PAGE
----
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Tue Nov 27, 2012, 02:53 PM

What does GMO really mean?


"For years, journalists, television producers and newspaper reporters that write about genetically engineered crops, have used the term “GMO” (genetically modified organism) to describe these new crop varieties. The marketing industry has taken to writing “GMO-free” on their products, as a way to increase sales to consumers fearful of the genetic engineering process.


Breeders have a 8000 year history of genetic modification (also called genetic improvement or conventional breeding)- that is, they have modified the genome of crop species in a number of ways. Such conventional breeding methods include hybridization (transfer of pollen from one plant variety to another to generate new seed with genes from both parents), mutagenesis (in which chemicals or irradiation are used to induce random mutations in DNA) and embryo rescue (where plant or animal embryos produced from inter-species gene transfer are placed in a tissue culture environment to complete development). Today, everything we eat has been genetically modified in some way.

Genetic engineering, in contrast, uses a direct method to introduce new genes into a crop. Because the transfer is not limited by the relatedness of the parental varieties, any gene, even a gene from another species can be introduced into a crop plant. A committee established by the National Academy of Sciences was asked to look carefully at the GE process. Their report concluded that the process of genetic engineering is not inherently hazardous. However, as with every other technology used for genetic modification, GE carries the potential for introducing unintended compositional changes. It depends on what gene is introduced or modified. For example, a new celery variety developed through conventional breeding that carried improved resistance to pests caused some farm workers to develop a rash on their hands when harvesting. In contrast, after 1 billion acres of GE crops grown over 10 years, there has not been a single instance of harm to human health or the environment.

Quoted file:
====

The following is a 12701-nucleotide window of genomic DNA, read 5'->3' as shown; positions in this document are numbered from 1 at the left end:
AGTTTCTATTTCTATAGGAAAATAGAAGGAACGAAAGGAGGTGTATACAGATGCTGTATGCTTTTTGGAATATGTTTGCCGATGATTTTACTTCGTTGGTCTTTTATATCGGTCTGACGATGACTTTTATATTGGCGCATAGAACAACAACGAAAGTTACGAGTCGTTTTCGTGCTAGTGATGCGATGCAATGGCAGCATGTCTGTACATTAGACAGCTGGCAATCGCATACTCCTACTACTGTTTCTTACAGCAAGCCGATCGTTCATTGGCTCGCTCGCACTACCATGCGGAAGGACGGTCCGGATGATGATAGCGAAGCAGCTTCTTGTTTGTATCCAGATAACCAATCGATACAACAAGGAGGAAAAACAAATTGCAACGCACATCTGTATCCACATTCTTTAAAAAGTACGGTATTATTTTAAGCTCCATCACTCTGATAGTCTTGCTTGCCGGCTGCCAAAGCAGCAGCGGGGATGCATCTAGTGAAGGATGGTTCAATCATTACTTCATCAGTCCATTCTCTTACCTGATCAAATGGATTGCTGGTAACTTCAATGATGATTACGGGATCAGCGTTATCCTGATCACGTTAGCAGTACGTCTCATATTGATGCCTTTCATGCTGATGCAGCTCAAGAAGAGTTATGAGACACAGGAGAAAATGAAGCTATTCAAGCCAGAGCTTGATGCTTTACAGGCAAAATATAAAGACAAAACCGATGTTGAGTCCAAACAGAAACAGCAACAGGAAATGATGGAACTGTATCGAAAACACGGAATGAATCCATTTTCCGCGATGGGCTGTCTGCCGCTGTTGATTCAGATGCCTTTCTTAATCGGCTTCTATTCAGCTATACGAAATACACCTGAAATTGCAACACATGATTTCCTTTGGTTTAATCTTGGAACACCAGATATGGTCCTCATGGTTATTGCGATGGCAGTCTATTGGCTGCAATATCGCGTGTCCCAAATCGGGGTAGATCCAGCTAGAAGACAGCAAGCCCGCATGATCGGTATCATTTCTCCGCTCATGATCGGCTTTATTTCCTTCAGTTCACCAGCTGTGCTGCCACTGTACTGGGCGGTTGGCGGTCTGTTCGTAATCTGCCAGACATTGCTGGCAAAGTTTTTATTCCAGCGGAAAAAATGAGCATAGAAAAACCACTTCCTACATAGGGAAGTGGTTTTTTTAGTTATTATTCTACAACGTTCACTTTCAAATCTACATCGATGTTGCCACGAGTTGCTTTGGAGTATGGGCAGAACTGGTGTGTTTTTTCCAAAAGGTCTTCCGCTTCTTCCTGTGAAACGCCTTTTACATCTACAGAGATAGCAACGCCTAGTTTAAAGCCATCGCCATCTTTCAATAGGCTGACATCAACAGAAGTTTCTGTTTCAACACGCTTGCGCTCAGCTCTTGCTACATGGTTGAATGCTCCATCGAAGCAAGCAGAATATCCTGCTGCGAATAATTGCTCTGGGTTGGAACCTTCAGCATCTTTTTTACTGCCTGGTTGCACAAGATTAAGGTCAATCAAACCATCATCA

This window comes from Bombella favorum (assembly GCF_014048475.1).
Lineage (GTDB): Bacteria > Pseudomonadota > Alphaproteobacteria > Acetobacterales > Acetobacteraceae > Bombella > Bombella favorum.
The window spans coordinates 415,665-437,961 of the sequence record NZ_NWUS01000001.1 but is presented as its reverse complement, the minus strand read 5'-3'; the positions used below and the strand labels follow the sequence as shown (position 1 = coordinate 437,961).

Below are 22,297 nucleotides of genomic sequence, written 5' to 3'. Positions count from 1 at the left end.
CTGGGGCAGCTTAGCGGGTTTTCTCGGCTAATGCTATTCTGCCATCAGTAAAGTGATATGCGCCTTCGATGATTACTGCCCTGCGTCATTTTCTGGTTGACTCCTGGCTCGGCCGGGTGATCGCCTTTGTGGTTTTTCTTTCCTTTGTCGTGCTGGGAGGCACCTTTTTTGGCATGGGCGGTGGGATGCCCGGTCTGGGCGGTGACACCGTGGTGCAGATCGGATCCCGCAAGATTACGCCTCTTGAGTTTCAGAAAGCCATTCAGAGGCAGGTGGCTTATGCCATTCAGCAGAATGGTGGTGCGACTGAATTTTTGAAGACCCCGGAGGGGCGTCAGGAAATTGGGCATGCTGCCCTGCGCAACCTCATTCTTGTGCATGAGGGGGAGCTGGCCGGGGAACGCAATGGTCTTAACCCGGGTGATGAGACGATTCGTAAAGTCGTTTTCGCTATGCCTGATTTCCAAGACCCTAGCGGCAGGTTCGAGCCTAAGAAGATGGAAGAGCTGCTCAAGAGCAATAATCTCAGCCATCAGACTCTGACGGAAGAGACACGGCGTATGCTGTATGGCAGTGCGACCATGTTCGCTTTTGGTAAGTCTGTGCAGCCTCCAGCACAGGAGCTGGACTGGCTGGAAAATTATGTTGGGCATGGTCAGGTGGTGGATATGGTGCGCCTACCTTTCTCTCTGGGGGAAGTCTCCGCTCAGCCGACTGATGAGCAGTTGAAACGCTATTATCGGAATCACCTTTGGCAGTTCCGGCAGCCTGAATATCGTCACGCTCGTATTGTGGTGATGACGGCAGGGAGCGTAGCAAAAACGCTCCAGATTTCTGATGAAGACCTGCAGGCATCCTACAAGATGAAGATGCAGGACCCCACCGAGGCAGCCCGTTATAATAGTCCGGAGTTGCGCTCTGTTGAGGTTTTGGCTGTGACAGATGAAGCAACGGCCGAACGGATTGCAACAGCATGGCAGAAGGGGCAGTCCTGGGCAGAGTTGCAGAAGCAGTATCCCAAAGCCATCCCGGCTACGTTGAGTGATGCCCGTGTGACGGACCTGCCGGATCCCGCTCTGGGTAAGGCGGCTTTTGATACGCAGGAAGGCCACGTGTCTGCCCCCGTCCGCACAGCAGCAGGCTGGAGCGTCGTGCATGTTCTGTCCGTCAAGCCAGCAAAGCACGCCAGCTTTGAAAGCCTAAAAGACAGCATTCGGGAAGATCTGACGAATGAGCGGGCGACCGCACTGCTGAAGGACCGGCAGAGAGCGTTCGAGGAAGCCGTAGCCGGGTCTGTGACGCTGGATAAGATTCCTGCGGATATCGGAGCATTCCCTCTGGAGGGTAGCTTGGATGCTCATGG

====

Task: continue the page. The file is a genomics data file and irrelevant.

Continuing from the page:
The method that we used to develop flood tolerant rice is called precision breeding, which is a sort of hybrid between genetic engineering and conventional genetic modification. Precision breeding (also called marker assisted selection) uses DNA technology to detect the inheritance of a desired gene to a seedling resulting from a genetic cross between two parent varieties. The result is the precise introduction of one to several novel genes from closely related species. For example, our flood tolerant rice was developed from a cross of a low-yielding rice variety that carried a rare gene for tolerance with modern, locally adapted modern varieties. The resulting seedlings were screened using precision breeding to develop new varieties with the taste and yield favored by consumers with the flood tolerant trait. The rice is now being grown by farmers in Bangladesh and India, where 4 million tons of rice are lost each year to flooding, enough to feed 30 million people.



A good piece as a starter in an attempt to bring science and perspective to the discussion of GE/GMO.

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Reply What does GMO really mean? (Original post)
HuckleB Nov 2012 OP
svpadgham Nov 2012 #1
xchrom Nov 2012 #2

Response to HuckleB (Original post)

Tue Nov 27, 2012, 10:26 PM

1. Thanks for posting this.

As a former student of biotechnology, I have become aware of the processes that go into genetic modification. It struck me as ridiculous when people would be up in arms about GMO's. It's much the same with producing rBGH. I believe the real problem is how certain corporations go about their business and treat small farmers or home gardeners.

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Response to HuckleB (Original post)

Wed Nov 28, 2012, 08:52 AM

2. while i'm doubtful about the necessity of - or even the safety - of some engineering --

this is a good read.

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